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Mystifying materials

Thu, 05/24/2012 - 5:39am

It's not magic, but new materials designed by two Northwestern University researchers seem to exhibit magical properties. Some contract when they should expand, and others expand when they should contract.

When tensioned, ordinary materials expand along the direction of the applied force. The new metamaterials do the opposite when tensioned—they contract. Other materials designed by the researchers expand when compressed.

"Materials are networks of connected constituents, and when you apply tension or pressure, they can respond in surprising ways," said Adilson E. Motter, the Harold H. and Virginia Anderson Professor of Physics and Astronomy at Northwestern's Weinberg College of Arts and Sciences.

"Think of a piece of rod that you tension by pulling its ends with your fingers," he said. "It would normally get longer, but for these materials it will get shorter."

Motter and Zachary G. Nicolaou applied network concepts to design the new materials, all of which exhibit negative compressibility transitions. Their results are published in Nature Materials. Nicolaou, an undergraduate physics student at Northwestern when the work was done, now is a first-year graduate student at Caltech.

Different types of metamaterials already have led to interesting applications such as superlenses, visibility cloaks, and acoustic shields. But no existing material or metamaterial was previously shown to exhibit negative compressibility transitions.

These metamaterials may enable new applications, including the development of new protective mechanical devices and actuators, and the enhancement of microelectromechanical systems.

The materials also exhibit force amplification, a phenomenon in which a small increase in deformation leads to an abrupt increase in the response force. The latter can be useful for the design of micromechanical controls, ratchets, and force amplifiers.

All known materials deform along the direction of a constant applied force by expanding when they are tensioned and contracting when they are compressed. Owing to stability considerations, such contraction of a material in the same direction of an applied tension cannot occur continuously. Possibly because of this, most people would intuitively expect that contraction in response to tension would be impossible.

The important point of the Northwestern study is that such a counterintuitive response can occur discontinuously, namely, through something known by physicists as a phase transition. A familiar form of phase transition is the transformation of water into ice or vapor. Phase transitions allow for abrupt changes in the physical properties of a material. Yet, all conventional materials are such that phase transitions will lead to ordinary compressibility.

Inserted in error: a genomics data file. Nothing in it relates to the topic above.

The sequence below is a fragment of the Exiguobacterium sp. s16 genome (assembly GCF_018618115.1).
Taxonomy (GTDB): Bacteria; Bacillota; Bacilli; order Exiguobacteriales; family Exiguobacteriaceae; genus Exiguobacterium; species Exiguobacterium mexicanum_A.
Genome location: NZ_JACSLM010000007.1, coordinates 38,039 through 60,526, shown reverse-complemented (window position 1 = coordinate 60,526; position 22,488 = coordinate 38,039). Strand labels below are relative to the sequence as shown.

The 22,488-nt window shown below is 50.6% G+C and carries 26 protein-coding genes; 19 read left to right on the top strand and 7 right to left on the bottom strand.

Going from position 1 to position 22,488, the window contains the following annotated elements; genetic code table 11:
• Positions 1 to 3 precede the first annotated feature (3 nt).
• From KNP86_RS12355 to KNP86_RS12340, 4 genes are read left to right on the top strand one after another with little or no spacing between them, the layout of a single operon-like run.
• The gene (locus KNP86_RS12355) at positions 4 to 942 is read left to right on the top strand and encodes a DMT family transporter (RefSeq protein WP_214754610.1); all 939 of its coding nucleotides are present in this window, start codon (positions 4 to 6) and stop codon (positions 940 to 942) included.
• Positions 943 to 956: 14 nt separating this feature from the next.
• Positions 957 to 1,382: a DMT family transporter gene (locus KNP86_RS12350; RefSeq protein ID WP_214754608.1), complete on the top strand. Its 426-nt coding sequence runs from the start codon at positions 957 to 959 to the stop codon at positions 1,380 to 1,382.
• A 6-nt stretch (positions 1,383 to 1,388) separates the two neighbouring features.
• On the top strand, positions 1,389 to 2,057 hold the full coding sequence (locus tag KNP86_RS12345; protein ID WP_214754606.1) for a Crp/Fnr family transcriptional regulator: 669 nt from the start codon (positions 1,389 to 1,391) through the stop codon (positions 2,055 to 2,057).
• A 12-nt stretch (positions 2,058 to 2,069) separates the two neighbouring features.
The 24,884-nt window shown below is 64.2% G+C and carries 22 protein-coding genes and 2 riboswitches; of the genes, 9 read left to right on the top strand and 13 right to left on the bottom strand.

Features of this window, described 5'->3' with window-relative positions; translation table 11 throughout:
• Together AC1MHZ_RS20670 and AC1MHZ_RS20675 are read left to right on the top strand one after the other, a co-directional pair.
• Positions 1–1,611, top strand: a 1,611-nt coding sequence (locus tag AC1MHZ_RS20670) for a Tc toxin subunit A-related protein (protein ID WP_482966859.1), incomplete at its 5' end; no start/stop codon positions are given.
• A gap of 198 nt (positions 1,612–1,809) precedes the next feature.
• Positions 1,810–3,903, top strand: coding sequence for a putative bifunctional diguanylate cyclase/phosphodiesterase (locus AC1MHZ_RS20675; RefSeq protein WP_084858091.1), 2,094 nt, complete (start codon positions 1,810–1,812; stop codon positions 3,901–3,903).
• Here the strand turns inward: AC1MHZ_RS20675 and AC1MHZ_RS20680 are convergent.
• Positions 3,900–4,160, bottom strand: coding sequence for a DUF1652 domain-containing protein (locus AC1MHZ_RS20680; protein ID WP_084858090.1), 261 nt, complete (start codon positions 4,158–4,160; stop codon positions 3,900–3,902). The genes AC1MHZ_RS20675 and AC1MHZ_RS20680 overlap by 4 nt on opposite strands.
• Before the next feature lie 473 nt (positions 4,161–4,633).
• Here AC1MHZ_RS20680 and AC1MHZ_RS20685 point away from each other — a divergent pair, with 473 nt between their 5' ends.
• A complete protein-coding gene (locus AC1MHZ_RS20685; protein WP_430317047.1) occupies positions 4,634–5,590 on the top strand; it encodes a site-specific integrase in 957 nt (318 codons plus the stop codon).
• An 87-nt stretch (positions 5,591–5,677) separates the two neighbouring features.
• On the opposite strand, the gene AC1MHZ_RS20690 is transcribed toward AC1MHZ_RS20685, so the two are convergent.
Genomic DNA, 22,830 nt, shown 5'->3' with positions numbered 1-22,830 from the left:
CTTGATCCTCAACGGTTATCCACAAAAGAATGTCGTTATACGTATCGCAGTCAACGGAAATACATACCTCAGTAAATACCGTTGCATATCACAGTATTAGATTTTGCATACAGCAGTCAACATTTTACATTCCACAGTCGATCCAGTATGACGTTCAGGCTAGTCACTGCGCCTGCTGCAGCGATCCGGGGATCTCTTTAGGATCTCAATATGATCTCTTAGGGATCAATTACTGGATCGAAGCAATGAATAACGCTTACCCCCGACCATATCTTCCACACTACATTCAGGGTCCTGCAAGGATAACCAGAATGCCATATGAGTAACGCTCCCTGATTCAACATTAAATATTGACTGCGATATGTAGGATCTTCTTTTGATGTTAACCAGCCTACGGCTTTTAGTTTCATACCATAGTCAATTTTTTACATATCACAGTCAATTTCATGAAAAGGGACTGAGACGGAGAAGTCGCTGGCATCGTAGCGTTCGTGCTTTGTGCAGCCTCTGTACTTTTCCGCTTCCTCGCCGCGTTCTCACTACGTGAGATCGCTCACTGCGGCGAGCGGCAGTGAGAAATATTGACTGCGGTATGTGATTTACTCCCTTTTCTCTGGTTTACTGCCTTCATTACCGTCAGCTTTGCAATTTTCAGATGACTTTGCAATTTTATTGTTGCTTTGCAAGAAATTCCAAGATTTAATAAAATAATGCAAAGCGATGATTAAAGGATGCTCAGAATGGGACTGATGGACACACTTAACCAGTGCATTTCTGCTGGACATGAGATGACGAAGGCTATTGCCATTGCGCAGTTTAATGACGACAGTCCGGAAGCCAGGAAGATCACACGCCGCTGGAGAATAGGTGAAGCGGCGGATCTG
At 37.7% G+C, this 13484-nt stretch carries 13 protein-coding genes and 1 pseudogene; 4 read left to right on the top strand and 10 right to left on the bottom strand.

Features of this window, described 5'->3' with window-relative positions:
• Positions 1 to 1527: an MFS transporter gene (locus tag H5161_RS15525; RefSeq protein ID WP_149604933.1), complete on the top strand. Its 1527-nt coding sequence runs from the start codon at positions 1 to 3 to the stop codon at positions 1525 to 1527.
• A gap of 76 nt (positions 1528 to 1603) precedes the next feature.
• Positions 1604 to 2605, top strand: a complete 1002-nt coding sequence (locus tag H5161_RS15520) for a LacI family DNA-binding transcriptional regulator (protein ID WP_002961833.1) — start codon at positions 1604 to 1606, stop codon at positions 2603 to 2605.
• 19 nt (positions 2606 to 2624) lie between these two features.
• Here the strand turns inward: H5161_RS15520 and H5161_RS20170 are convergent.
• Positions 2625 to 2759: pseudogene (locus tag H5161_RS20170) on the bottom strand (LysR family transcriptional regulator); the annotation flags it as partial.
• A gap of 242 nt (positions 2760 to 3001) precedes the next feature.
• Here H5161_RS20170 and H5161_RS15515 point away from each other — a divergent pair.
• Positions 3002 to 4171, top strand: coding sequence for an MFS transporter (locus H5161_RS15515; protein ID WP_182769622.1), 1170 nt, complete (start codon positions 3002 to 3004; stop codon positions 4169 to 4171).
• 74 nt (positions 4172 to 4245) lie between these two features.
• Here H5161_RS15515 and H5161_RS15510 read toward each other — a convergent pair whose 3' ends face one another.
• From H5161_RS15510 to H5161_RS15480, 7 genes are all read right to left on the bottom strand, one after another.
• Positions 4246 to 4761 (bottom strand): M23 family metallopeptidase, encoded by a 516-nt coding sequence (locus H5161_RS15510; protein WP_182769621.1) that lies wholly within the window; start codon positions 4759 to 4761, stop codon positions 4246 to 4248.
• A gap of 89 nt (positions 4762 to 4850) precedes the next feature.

"This research shows that new materials, in fact, can be created to exhibit a phase transition during which the material undergoes contraction when tensioned or expansion when pressured," Motter said. "We refer to such transformations as 'negative compressibility transitions.'"

Materials with such properties have not been discovered in nature, but they can be constructed as metamaterials. Metamaterials are engineered materials that gain their properties from structure rather than composition. The relevant building blocks of such materials are not necessarily microscopic, atomic-sized objects, but may in fact be composed of a large number of atoms and hence be mesoscopic or macroscopic in size.

A key step for the discovery of the materials in this study was the representation of the material as a network of interacting particles.

"We were inspired by the observation that the realized equilibrium is not necessarily optimal in a decentralized network," Motter said. "A conceptual precedent to this is the now 45-year-old insight from German mathematician Dietrich Braess that adding a road to a traffic network may increase rather than decrease the average travel time."

Analogous effects also have been identified in physical networks, including an increase of current upon the removal of an intermediate conductor in electric networks. These are examples in which the equilibrium realized by the system can be brought closer to the optimum by constraining the structure of the network.

"Our materials are devised such that an analogous phenomenon occurs spontaneously, in response to a change in the external force rather than in the structure of the network," Motter said.

Northwestern University
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